• What: Told through song, audience interaction and aerial dance, Dreya Weber’s solo show, Hexen, weaves the narratives of three women representing witch archetypes. The Crone, a healer living in the forest. The Bewitcher, a temptress with a destructive affinity for the dark and absurd. And the Daughter, who searches for wisdom from her fore bearers. Part historical account, ancestral legacy and imaginative fancy, Hexen explores the demonization of women, the power of reclaiming ancestry, and the honoring of the mystical. Sparked by her mother’s search for familial roots, Dreya dove into the history of European witch hunts of the 1600’s. What she learned inspired the writing of Hexen. Weber seamlessly morphs between characters as she travels through the generational journey of Hexen, culminating in a new understanding of her strength, freedoms and self determination. Original music by Weber with recordings of Mahler and Dvorak sung by Jenny Trier. Dreya Weber is an actor/director/choreography/aerialist and producer. @dreya_weber (Films: The Gymnast, The Aerialist, A Marine Story. Aerial choreography: P!NK, Madonna, Taylor Swift, Rihanna, Michael Jackson)
  • When: April 12 and 13, 7:30 p.m.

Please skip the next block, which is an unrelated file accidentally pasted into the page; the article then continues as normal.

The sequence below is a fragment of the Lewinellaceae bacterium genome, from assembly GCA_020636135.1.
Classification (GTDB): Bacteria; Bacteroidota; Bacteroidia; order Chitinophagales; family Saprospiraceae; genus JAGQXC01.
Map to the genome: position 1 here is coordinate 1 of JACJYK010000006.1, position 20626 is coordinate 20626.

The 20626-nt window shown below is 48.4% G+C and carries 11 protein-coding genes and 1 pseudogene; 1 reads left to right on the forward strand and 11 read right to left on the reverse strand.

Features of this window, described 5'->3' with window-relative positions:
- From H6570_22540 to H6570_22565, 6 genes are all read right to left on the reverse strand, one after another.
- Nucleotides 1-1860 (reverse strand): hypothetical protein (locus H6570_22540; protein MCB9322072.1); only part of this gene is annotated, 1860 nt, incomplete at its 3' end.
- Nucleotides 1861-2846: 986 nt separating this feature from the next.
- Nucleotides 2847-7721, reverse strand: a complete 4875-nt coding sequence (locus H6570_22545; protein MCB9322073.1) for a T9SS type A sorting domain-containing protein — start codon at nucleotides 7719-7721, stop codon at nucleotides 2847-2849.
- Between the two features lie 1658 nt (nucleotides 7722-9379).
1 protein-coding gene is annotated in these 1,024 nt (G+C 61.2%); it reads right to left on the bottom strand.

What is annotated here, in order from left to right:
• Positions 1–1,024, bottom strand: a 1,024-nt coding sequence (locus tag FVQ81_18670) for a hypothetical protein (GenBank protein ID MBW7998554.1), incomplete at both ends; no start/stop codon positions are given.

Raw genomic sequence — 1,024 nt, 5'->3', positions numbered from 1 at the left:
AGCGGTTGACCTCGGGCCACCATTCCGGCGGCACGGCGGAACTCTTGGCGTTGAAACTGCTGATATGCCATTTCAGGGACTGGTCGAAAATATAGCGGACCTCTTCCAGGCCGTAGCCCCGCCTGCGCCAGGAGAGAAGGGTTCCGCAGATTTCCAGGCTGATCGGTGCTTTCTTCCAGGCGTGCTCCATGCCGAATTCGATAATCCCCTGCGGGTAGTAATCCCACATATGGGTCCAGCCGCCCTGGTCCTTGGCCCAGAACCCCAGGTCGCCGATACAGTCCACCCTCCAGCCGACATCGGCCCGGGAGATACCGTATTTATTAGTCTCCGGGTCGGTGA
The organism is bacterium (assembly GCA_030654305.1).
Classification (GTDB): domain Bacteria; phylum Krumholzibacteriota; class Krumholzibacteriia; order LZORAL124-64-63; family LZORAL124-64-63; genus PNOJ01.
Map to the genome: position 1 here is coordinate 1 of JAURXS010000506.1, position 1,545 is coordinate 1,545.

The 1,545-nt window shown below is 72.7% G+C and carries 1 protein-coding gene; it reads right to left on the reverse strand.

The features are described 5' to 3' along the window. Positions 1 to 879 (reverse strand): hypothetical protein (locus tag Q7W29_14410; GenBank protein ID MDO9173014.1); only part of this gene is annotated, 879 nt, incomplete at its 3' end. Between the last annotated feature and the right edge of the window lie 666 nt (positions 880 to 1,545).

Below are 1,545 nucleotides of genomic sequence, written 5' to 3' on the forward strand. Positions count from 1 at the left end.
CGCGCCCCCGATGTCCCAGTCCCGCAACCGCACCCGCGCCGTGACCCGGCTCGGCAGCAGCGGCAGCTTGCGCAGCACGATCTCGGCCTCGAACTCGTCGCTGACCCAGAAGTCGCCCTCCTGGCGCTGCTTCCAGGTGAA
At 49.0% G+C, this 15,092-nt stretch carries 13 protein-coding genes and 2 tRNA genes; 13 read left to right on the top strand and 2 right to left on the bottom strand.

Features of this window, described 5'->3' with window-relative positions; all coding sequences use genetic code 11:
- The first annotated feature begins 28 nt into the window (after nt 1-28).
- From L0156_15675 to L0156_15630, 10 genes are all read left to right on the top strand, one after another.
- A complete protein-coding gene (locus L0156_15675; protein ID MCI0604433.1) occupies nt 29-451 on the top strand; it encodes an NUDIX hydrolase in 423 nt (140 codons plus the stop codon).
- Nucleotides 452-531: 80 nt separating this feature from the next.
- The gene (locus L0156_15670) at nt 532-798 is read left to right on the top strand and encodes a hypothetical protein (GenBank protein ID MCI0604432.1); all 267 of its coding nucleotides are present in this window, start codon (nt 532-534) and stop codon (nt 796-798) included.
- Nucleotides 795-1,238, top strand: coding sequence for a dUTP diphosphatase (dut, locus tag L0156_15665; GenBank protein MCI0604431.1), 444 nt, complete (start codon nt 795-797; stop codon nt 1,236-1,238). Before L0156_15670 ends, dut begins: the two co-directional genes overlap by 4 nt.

• Where: JaJaPDX Circus (819 SE Taylor St. Portland OR 97214)
  • Why: I love aerial arts, it looks amazing, and I’ve never been to this venue. So, win-win-win!

The Play About My Father

  • What: The Play About My Father, created and performed by Kate Mura, is a theatrical “thank you” to the New Jersey community who rallied around her family after her father’s freak accident. This tale of (seemingly- too-rare) compassion and kindness features physical storytelling, corporeal mime, improv and a magic skirt! Watch her shift from tragedy to acceptance via the race track, ghosts, and lots and lots of casseroles. The Play About My Father began as a short mask show, Suburban Tribe, in the very first Fertile Ground. It grew & transformed over the past decade through national and international tours, theft, and death. Resiliency continues in this final iteration transforming tragedy into creation.
  • When: April 11 – May 5, Thursdays, Fridays, Saturdays @ 7:30 p.m., Sundays @ 3 p.m.
  • Where: The Back Door Theatre (4319 SE Hawthorne Blvd. Portland, OR 97215)
  • Why: I saw this on opening night and loved it. Kate Mura is a generous and expressive performer, and this show is a beautiful tribute to the people who supported her through difficult times. I will be writing a full review, so stay tuned. But in the meantime, go see this lovely play!

The Mural